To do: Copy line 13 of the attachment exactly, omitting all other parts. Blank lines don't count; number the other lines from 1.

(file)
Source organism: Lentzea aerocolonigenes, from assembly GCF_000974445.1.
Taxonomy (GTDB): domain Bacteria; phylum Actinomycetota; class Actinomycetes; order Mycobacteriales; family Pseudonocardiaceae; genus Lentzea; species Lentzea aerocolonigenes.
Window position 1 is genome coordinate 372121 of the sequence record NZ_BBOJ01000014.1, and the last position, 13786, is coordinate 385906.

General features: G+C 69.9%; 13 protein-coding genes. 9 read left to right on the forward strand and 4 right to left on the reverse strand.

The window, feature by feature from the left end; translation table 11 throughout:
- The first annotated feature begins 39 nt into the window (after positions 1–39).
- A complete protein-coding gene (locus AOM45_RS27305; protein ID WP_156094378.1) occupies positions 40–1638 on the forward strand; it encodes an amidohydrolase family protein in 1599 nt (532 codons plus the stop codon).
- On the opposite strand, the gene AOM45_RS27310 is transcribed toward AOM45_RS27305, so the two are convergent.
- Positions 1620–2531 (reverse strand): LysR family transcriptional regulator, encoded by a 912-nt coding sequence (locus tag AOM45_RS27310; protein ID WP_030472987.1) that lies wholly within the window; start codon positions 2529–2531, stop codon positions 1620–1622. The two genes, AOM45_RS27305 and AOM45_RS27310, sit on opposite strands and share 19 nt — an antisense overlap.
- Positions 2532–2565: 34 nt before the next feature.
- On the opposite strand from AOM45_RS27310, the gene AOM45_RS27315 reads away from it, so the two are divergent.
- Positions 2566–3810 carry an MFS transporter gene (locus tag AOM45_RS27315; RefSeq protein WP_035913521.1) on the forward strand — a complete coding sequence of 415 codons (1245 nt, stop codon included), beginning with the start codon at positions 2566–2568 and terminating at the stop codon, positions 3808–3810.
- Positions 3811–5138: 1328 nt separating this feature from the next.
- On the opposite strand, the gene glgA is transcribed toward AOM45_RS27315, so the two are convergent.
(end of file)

- Positions 3811–5138: 1328 nt separating this feature from the next.